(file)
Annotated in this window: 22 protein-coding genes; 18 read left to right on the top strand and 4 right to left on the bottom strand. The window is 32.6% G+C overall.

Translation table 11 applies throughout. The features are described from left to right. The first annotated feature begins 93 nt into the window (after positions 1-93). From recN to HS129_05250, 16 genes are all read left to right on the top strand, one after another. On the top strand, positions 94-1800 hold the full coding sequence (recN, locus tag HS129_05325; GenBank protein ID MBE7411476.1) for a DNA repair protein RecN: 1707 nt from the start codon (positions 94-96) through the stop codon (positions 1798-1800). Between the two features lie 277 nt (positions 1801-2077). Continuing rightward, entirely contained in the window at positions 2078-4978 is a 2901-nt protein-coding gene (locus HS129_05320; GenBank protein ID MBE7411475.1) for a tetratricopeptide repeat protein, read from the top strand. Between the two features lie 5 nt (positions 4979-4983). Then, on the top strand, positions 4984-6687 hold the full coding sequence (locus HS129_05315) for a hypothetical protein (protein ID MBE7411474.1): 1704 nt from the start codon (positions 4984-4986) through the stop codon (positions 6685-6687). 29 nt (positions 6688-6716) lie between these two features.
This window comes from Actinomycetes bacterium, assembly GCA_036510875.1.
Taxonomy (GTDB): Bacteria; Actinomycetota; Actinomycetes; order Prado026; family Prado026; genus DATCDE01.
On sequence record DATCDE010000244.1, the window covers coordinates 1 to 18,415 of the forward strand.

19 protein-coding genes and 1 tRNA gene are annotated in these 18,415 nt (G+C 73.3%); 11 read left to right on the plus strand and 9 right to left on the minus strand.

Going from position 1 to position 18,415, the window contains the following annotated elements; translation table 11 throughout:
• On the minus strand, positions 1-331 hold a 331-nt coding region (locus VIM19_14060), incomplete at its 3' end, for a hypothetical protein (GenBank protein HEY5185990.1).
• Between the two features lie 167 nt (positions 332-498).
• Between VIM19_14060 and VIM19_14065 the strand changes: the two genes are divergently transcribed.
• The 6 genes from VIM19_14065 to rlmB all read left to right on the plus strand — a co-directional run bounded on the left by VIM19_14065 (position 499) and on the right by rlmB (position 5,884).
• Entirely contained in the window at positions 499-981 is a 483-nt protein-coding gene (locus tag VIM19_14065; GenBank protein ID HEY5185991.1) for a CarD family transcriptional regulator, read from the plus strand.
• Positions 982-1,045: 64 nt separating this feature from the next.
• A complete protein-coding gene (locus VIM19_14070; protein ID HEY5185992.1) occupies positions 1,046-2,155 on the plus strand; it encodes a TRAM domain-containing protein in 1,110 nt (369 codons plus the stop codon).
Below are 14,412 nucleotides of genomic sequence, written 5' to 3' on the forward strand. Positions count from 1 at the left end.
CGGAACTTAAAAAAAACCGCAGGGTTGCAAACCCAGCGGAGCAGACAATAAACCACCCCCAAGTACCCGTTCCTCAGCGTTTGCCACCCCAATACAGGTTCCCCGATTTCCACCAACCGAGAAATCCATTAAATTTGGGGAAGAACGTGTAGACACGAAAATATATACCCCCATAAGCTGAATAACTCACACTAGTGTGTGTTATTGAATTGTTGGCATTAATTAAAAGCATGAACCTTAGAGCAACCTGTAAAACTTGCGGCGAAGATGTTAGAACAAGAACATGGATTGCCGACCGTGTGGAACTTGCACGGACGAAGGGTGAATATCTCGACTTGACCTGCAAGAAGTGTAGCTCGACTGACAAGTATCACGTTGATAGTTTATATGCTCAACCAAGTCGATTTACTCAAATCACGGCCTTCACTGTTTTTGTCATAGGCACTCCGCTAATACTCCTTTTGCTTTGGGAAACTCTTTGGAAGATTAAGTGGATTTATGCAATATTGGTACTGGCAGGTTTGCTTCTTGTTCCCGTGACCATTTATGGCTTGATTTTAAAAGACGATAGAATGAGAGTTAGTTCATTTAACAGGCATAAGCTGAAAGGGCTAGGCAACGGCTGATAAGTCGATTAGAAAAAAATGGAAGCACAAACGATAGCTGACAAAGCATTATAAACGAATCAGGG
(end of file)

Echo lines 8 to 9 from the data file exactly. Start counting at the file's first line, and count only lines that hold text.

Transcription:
• On the minus strand, positions 1-331 hold a 331-nt coding region (locus VIM19_14060), incomplete at its 3' end, for a hypothetical protein (GenBank protein HEY5185990.1).
• Between the two features lie 167 nt (positions 332-498).